Other supplements including iron or magnesium also have reported GI side effects. While these supplements are beneficial in maintaining overall health and performance for some, it may take the digestive tract some time to adjust.
Can you treat or prevent GI distress during exercise?
There are several ways you can lower your chances of developing runner's stomach.
If you think your pain or discomfort stems from exercise intensity, “slowing down to a light jog or walk can help relieve some of the pain—sometimes called stitching—or cramping,” says Stevie. She also adds that, since dehydration can contribute to GI discomfort, runners should aim to stay as hydrated as possible throughout the day and during runs. “Start with sips of water and if you can tolerate that, try to add in sips of a sports drink to keep up on carbohydrates and electrolytes.”
However, the best long term solution is to optimize your nutrition fueling. “Improving runner’s stomach is possible by being intentional about pre-run fuel, timing intra-run nutrition properly, gradually training the digestive system to take on fuel and hydration over time, and avoiding any foods that are known to trigger symptoms before and during runs,” says Holley. “Fueling for your runs is one of the most significant things you can do to get the most out of your training session and prevent injury by providing your body with adequate energy to complete the workout safely and repair muscles.”
However, many people enter a run or workout completely fasted. “I hear from about 75% of my clients when we start working together that they can’t tolerate or can only tolerate small amounts of fuel before their runs,” says Stevie.
So what happens when you physically feel like you can’t fuel? You train yourself how to.
Train your gut to tolerate food and water before exercise
Just like a runner’s training plan gradually builds mileage over time, the digestive system also needs to be trained to take on fuel, says Holley. “When starting to incorporate pre-run nutrition for morning workouts, choose simple carbohydrate rich foods low in fiber and start with a small volume, perhaps about a 15-20g serving of carbohydrate anywhere from 20-40 minutes pre-run.” For reference, that’s about half of a large banana. From there, you can then begin to work up to 30g to 60 g of carbohydrates with time.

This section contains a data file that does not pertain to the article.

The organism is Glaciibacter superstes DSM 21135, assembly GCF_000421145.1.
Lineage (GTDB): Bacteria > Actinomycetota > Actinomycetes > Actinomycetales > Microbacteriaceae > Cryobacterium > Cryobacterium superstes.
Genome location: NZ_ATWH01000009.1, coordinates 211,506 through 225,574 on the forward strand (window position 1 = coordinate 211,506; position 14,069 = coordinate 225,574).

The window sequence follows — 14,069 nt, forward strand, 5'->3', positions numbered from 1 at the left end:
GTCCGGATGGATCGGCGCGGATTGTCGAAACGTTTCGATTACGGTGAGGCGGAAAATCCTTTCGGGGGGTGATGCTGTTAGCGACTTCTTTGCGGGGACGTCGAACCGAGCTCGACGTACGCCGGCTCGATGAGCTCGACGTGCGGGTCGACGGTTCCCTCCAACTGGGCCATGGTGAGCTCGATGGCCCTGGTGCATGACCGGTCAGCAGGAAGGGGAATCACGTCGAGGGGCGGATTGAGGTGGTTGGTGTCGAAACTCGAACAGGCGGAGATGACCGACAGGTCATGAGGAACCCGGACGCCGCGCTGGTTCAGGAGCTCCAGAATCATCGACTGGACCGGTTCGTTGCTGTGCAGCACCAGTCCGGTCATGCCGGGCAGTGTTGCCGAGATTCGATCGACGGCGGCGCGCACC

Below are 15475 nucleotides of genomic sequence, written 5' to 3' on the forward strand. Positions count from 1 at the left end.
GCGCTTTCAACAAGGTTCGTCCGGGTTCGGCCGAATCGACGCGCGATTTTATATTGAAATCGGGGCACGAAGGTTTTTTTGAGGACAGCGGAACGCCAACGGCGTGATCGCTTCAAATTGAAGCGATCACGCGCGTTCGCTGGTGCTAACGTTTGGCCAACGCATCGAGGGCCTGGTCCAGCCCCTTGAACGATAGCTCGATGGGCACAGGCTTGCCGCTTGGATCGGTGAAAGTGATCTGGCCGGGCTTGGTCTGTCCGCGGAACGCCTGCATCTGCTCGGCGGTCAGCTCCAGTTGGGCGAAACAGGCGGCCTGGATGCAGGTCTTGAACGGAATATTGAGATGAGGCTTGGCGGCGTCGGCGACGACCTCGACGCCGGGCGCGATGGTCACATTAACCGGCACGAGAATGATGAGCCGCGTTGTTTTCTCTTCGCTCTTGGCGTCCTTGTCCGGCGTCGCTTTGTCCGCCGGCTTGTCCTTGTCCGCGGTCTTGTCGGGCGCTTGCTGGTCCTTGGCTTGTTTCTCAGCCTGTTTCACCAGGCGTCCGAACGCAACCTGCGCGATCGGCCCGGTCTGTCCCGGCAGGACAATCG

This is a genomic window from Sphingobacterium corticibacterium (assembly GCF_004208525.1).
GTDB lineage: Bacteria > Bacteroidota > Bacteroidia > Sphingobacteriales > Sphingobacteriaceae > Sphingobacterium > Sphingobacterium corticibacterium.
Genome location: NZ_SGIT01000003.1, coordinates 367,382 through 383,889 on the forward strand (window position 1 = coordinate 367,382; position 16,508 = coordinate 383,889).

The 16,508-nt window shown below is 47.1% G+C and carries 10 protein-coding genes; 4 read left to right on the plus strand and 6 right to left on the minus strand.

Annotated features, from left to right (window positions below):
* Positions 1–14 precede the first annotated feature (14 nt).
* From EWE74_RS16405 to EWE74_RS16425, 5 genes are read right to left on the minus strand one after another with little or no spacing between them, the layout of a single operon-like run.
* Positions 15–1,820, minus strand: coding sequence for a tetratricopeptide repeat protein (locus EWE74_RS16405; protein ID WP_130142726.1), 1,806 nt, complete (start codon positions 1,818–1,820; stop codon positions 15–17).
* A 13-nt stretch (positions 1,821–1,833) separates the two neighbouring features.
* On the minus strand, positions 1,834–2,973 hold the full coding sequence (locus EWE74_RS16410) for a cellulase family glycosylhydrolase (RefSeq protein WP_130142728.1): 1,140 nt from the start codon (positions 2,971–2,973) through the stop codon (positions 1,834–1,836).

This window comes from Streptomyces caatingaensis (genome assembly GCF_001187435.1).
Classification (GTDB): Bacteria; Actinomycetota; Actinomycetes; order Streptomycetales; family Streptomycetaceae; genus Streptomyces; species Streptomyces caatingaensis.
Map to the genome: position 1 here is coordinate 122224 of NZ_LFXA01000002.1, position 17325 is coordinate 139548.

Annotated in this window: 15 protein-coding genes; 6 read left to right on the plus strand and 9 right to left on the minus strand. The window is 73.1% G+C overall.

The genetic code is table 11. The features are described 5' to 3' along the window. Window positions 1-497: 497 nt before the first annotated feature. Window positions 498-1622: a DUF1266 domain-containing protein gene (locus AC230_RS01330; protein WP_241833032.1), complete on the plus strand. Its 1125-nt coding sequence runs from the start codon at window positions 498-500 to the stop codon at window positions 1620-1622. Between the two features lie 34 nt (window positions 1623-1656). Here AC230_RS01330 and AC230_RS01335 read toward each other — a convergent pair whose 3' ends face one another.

Holley advises that, “If your workout isn’t right when you wake up, consider reducing the fiber and fat content of the biggest meal before the run (like lunch or dinner) and add in a small carbohydrate rich snack 30-60 minutes pre run.
What to eat before exercise to fuel and avoid stomach discomfort
If you’re really struggling with taking in any food before a run, Stevie recommends using a sports drink for easily digested pre-workout fuel to provide carbohydrates and a hydration boost.
Other pre-run foods Holley and Stevie often recommend include:
- 1-2 graham cracker rectangles
- 1 applesauce packet
- 1 gel or 1 serving sports nutrition chews
- 1 banana (or ½ the banana to start)
- 2-3 dates
- 1-2 servings dry cereal
- 1 small cereal or granola bar (or ½ the bar to start)
- 1 serving gummy candy
- English muffin with jelly
Keep this in mind
Experiencing some type of digestive discomfort during exercise, especially high intensity aerobic exercise, is quite common. Symptoms can range from a minor nuisance that resolves itself quickly to performance altering or debilitating symptoms. Avoiding triggers, properly timing fuel, and training your gut to handle that fuel can help you ward off cramping, bloating, diarrhea, and nausea.
However, there are times when a runner's stomach is actually more than a pesky disturbance during exercise. “If there is persisting GI distress despite implementing sound sports nutrition principles, or if there is significant pain or blood in the stool, consult your doctor to rule out other potential causes of these symptoms,” says Holley.
There’s no easy cure for runner’s stomach. And while working with a dietitian or running coach can help you pinpoint exactly what may be triggering your specific symptoms, you can also take steps to improve your gut health to optimize it for processing and absorbing the pre-workout and recovery fuel you’re taking in: no stool test required.
InsideTracker’s gut health goal—compatible with the Ultimate and Immunity plans—advises you on how to optimize your gut microbiome using data from blood tests and wearable sleep tracking devices to generate recommendations for foods, supplements, and stress management techniques that have been scientifically shown to support gut function. For example, hsCRP is a blood biomarker for inflammation that has a two-way relationship with gut health. If inflammation levels are elevated, it may be indicative of poor gut health. As part of your gut health goal Action Plan, InsideTracker prioritizes recommendations, such as eating fermented foods, to help improve that biomarker. Getting a blood test every three to six months allows you to track and iterate on how to best manage your gut health based on your body's current needs.
Molly Knudsen, MS, RDNMolly is a Content Writer and Team Nutritionist at InsideTracker. As a Registered Dietitian, Molly enjoys connecting people to the food they eat and how it influences their biomarkers. When she’s not writing about the latest nutrition science, she’s likely in the middle of a yoga flow or at the beach with a good book.